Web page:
Specsavers signs store IT framework deal


Specsavers has signed a framework agreement for IT resources to support its plans to open 2,000 stores by 2011.

The agreement, signed with existing supplier Fujitsu Siemens, has created a blueprint for the procurement, commissioning, installation, management, support and eventual decommissioning of IT components wherever the optical retailer may establish a presence in the world.

The chain has opened over 150 new stores in Europe and 150 in Australia already this year and has imminent plans to open 100 stores in New Zealand.

Tim Daniels, Specsavers stores implementation co-ordinator told IT PRO the new agreement means he doesn't have to start IT procurement from scratch in new regions.

The agreement contains a standardised and simplified model for the installation and central management of store infrastructure, as well as standard terms and conditions, service levels and pricing.

"We've been working with Fujitsu Siemens for the last few years, but this agreement now gives me an escalation path, with SLAs [service level agreements] out or and above country level and added to that, there's now global reporting," Daniels said.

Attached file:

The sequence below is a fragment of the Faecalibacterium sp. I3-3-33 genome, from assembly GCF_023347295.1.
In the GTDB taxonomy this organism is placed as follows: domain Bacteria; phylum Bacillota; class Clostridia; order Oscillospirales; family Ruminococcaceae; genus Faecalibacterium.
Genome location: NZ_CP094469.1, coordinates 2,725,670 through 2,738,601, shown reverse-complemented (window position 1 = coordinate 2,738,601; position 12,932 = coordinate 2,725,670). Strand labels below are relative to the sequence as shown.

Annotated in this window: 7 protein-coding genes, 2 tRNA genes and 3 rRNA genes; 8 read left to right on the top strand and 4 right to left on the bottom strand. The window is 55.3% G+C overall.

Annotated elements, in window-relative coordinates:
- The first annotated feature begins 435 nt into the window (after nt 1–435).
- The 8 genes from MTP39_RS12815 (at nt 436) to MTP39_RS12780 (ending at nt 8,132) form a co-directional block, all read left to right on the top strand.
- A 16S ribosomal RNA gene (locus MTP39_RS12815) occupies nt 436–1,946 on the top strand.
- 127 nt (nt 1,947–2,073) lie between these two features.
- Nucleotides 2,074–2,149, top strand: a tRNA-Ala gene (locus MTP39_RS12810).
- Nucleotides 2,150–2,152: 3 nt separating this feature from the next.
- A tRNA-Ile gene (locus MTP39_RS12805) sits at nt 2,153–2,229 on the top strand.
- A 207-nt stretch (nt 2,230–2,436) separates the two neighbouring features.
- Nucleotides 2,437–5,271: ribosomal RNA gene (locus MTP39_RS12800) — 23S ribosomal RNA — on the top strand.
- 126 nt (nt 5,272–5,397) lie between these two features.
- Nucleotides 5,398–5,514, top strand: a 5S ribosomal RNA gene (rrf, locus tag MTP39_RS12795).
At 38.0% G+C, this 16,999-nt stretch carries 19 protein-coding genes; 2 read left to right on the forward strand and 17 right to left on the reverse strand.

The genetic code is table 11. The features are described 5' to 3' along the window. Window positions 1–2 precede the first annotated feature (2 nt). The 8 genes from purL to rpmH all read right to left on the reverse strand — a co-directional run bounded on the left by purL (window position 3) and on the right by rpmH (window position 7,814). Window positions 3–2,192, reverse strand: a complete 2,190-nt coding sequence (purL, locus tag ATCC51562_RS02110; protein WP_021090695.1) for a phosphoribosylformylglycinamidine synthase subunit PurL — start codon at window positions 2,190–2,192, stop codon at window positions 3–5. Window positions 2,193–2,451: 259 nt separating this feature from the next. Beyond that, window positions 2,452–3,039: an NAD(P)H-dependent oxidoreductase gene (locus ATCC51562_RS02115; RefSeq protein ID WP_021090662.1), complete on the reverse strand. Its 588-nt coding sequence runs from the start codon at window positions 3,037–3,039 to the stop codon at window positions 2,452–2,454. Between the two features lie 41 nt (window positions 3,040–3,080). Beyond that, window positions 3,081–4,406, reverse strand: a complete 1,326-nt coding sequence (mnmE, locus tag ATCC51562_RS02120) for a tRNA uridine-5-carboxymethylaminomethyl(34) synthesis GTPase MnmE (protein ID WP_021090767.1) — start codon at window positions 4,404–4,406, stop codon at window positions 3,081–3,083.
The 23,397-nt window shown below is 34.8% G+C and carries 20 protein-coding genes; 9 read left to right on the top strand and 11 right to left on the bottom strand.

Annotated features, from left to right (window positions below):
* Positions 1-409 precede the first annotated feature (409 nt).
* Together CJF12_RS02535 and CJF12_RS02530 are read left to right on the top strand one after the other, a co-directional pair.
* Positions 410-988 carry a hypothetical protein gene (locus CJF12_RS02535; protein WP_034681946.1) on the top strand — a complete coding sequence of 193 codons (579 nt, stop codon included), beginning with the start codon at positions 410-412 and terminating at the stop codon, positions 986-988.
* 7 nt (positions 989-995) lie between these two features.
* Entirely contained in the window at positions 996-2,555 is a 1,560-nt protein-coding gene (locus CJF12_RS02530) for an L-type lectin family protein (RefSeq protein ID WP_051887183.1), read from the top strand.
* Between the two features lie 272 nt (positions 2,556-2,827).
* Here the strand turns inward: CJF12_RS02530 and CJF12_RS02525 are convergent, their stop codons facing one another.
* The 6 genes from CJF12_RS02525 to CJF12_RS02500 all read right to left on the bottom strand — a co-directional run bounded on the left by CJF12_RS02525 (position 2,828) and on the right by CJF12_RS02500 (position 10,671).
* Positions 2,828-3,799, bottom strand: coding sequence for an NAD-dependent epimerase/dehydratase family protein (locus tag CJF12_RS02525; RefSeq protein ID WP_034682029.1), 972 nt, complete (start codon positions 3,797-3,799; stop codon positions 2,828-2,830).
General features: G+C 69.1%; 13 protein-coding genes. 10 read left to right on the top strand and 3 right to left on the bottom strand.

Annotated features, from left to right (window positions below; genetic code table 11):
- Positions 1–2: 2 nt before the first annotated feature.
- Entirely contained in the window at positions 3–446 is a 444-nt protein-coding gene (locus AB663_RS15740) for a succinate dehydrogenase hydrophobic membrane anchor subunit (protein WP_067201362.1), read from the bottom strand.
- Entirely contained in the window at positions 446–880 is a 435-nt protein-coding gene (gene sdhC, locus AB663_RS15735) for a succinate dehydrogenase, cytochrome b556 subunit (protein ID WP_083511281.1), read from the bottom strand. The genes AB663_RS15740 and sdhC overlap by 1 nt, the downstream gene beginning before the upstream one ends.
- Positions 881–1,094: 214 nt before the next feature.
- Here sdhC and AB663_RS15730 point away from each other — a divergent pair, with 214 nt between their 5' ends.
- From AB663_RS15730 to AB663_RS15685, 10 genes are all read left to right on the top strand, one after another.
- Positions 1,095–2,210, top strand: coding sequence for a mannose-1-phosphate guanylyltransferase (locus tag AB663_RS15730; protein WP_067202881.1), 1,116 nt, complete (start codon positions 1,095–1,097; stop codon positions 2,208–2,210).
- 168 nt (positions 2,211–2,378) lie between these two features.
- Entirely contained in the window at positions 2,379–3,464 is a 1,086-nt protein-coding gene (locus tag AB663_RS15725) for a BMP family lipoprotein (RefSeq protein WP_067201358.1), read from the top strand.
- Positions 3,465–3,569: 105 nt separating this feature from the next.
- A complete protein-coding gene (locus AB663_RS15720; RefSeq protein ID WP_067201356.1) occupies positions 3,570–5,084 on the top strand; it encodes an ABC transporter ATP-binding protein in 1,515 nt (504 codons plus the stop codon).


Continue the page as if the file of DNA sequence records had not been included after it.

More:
"The deal is actually more about services than hardware although it covers the terms of refitting or fitting out new stores and installing IT equipment it's more about the services we get, from the warehousing to the break/fix and engineers on the ground. It's a standard legal framework, where I don't have to worry about intellectual property or employee regulations in a new country."

Daniels added that, when the opportunity arises in a new market, the company has to move quickly.

He said it already had a preferred supplier agreement with Fujitsu Siemens in the UK, as well as having proved its ability to replicate the IT set up in other countries from Finland to Australia.

"This new agreement is essential for us to deliver on our corporate growth targets," he added.

Miya Knights

A 25-year veteran enterprise technology expert, Miya Knights applies her deep understanding of technology gained through her journalism career to both her role as a consultant and as director at Retail Technology Magazine, which she helped shape over the past 17 years. Miya was educated at Oxford University, earning a master’s degree in English.

Her role as a journalist has seen her write for many of the leading technology publishers in the UK such as ITPro, TechWeekEurope, CIO UK, Computer Weekly, and also a number of national newspapers including The Times, Independent, and Financial Times.